Gut Microbiota and Mucin Composition in Female Broiler Chickens Fed Diets including Yellow Mealworm (Tenebrio molitor, L.)
Simple SummaryGut health evaluation is a topic of great research interest in animal production, since the intestinal features (such as the microbiota and the mucin composition, as well as the mucosal morphology) are usually diet dependent, thus also directly influencing the growth performance of the animals. Insects are currently considered a novel, promising alternative protein source for animal feeding due to their remarkable nutritional properties, low competitiveness with human food and environmental implications, but data regarding the gut health of insect-fed animals are still very limited. We herein demonstrated that yellow mealworm (Tenebrio molitor, TM) meal utilization at low inclusion rates (5%) represents the most feasible alternative in terms of gut microbiota characteristics (identification of a phylum profile with better feed digestion and higher capacity of harvesting) and mucin dynamics (higher mucin production) in broiler chickens.
AbstractA total of 160 female broiler chickens were divided into four dietary treatments (control feed [C] and 5, 10 and 15% TM meal inclusion, respectively, with five replicate pens/treatment and eight birds/pen) to investigate the effects of Tenebrio molitor (TM) meal utilization on poultry gut microbiota and mucin composition. The cecal microbiota assessment displayed a shift in the beta diversity in chickens fed TM-based diets. The TM10 and TM15 birds showed a significant decrease in the relative abundance of Firmicutes phylum and lower Firmicutes:Bacteroidetes ratios (False Discovery Rate [FDR] < 0.05), respectively, than the TM5 group. The relative abundance of Clostridium, Alistipes and Sutterella genera significantly increased in TM chickens (FDR < 0.05), while birds fed TM-based diets displayed a significant decrease in the relative abundance of Ruminococcus genus in comparison with the C group (FDR < 0.05). Gut mucin composition evaluation revealed higher mucin staining intensity in the intestinal villi of TM5 birds than the other TM groups, as well as mucin reduction in the intestinal villi of TM10 birds when compared to the C group (p < 0.05). In conclusion, dietary TM meal utilization (especially the 10–15% inclusion levels) may negatively influence either the cecal microbiota or the intestinal mucin dynamics of broiler chickens. View Full-Text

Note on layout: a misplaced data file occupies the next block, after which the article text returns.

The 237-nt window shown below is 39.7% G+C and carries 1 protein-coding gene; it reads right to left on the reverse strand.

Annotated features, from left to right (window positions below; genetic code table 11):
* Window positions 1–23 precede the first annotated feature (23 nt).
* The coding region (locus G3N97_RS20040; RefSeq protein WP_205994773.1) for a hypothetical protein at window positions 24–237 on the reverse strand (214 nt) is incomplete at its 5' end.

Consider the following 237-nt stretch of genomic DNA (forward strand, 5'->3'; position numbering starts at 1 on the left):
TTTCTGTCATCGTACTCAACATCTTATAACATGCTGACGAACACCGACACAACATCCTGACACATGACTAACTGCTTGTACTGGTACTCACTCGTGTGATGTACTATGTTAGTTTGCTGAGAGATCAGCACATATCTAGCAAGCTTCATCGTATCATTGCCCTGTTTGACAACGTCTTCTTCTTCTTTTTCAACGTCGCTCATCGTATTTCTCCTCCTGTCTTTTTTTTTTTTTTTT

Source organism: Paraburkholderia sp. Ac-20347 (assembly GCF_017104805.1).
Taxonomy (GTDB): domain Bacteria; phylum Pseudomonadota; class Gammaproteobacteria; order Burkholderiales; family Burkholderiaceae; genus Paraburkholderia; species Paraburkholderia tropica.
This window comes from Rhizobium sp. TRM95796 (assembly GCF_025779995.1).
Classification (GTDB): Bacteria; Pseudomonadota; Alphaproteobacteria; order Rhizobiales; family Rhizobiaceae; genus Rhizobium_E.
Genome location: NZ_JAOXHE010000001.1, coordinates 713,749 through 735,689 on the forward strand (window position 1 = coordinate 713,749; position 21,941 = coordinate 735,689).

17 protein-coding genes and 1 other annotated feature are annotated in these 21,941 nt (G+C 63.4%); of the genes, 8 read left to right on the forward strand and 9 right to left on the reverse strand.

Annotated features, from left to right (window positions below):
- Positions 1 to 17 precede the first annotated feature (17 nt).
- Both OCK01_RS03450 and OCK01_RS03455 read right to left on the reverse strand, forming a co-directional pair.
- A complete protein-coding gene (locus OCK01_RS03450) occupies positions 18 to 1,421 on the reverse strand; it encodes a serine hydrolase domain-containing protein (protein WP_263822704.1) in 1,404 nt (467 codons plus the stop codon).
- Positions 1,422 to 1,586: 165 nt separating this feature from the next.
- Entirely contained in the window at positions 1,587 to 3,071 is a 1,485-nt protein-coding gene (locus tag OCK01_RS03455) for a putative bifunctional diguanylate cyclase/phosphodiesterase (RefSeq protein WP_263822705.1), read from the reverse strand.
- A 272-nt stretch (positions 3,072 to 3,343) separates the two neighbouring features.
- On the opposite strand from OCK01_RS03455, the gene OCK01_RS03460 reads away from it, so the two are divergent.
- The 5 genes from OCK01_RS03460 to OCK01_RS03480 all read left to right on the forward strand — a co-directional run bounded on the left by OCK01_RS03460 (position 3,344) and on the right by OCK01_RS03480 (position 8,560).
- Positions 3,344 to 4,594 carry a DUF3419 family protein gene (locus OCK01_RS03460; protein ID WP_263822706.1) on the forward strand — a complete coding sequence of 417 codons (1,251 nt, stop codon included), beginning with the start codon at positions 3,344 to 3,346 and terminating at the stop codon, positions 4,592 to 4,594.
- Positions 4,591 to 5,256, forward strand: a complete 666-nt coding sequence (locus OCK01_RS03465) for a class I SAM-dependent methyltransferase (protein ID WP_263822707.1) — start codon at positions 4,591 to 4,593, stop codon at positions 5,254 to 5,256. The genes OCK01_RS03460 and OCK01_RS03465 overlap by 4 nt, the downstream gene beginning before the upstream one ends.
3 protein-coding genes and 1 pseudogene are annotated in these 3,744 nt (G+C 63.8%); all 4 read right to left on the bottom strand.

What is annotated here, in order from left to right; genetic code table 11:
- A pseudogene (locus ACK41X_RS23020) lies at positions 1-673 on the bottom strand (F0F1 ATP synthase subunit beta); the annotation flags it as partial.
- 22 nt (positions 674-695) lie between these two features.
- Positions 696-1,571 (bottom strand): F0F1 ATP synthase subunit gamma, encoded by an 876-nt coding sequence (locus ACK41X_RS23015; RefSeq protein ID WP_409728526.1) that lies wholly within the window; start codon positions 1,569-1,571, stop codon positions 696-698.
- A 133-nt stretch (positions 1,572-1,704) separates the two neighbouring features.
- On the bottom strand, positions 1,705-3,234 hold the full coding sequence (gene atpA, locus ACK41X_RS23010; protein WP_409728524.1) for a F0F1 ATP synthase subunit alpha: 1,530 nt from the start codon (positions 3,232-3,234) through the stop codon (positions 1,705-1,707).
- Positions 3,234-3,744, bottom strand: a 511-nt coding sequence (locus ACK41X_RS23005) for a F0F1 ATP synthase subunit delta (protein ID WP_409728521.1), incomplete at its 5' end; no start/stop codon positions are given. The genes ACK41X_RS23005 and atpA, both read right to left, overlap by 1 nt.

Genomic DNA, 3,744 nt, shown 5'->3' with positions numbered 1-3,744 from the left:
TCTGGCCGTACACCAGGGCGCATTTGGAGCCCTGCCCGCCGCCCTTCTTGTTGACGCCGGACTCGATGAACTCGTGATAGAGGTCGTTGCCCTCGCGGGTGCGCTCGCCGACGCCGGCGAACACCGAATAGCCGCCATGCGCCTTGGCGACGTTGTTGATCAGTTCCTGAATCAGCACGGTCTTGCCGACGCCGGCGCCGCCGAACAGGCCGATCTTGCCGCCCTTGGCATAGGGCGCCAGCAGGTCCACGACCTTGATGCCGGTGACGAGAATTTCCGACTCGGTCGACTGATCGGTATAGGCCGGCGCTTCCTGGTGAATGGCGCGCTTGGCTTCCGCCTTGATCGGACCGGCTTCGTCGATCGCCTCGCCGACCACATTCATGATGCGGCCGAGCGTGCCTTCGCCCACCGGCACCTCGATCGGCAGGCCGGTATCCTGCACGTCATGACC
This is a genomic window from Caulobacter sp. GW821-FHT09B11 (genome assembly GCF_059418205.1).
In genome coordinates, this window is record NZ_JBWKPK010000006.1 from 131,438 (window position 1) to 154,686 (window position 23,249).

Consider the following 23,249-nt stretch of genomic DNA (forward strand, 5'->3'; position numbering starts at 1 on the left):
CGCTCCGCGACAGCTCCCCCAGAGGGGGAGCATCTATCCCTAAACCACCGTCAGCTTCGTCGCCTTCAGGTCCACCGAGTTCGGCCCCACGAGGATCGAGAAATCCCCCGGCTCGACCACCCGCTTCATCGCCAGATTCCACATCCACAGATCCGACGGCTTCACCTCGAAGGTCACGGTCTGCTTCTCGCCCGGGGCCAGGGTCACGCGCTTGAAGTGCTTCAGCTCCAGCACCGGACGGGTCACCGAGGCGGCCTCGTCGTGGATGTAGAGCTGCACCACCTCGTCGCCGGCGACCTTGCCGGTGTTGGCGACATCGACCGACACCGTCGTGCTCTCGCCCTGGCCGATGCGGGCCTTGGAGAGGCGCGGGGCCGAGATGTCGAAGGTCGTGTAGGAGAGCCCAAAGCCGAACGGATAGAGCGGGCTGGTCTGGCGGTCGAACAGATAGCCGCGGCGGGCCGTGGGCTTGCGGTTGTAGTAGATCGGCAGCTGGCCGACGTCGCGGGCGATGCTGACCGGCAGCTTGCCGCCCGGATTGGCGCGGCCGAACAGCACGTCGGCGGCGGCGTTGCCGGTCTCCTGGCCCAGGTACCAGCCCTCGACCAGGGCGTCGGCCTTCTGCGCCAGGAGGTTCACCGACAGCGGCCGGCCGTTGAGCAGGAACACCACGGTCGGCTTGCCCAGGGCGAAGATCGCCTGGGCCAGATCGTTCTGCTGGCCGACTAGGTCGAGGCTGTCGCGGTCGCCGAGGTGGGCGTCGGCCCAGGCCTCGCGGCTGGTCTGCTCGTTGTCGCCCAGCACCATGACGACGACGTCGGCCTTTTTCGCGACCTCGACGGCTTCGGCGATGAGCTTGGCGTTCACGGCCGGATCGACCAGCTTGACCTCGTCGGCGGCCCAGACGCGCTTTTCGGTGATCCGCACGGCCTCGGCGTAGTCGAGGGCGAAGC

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Biasato, I.; Ferrocino, I.; Grego, E.; Dabbou, S.; Gai, F.; Gasco, L.; Cocolin, L.; Capucchio, M.T.; Schiavone, A. Gut Microbiota and Mucin Composition in Female Broiler Chickens Fed Diets including Yellow Mealworm (Tenebrio molitor, L.). Animals 2019, 9, 213.
Biasato I, Ferrocino I, Grego E, Dabbou S, Gai F, Gasco L, Cocolin L, Capucchio MT, Schiavone A. Gut Microbiota and Mucin Composition in Female Broiler Chickens Fed Diets including Yellow Mealworm (Tenebrio molitor, L.). Animals. 2019; 9(5):213.Chicago/Turabian Style
Biasato, Ilaria; Ferrocino, Ilario; Grego, Elena; Dabbou, Sihem; Gai, Francesco; Gasco, Laura; Cocolin, Luca; Capucchio, Maria T.; Schiavone, Achille. 2019. "Gut Microbiota and Mucin Composition in Female Broiler Chickens Fed Diets including Yellow Mealworm (Tenebrio molitor, L.)." Animals 9, no. 5: 213.
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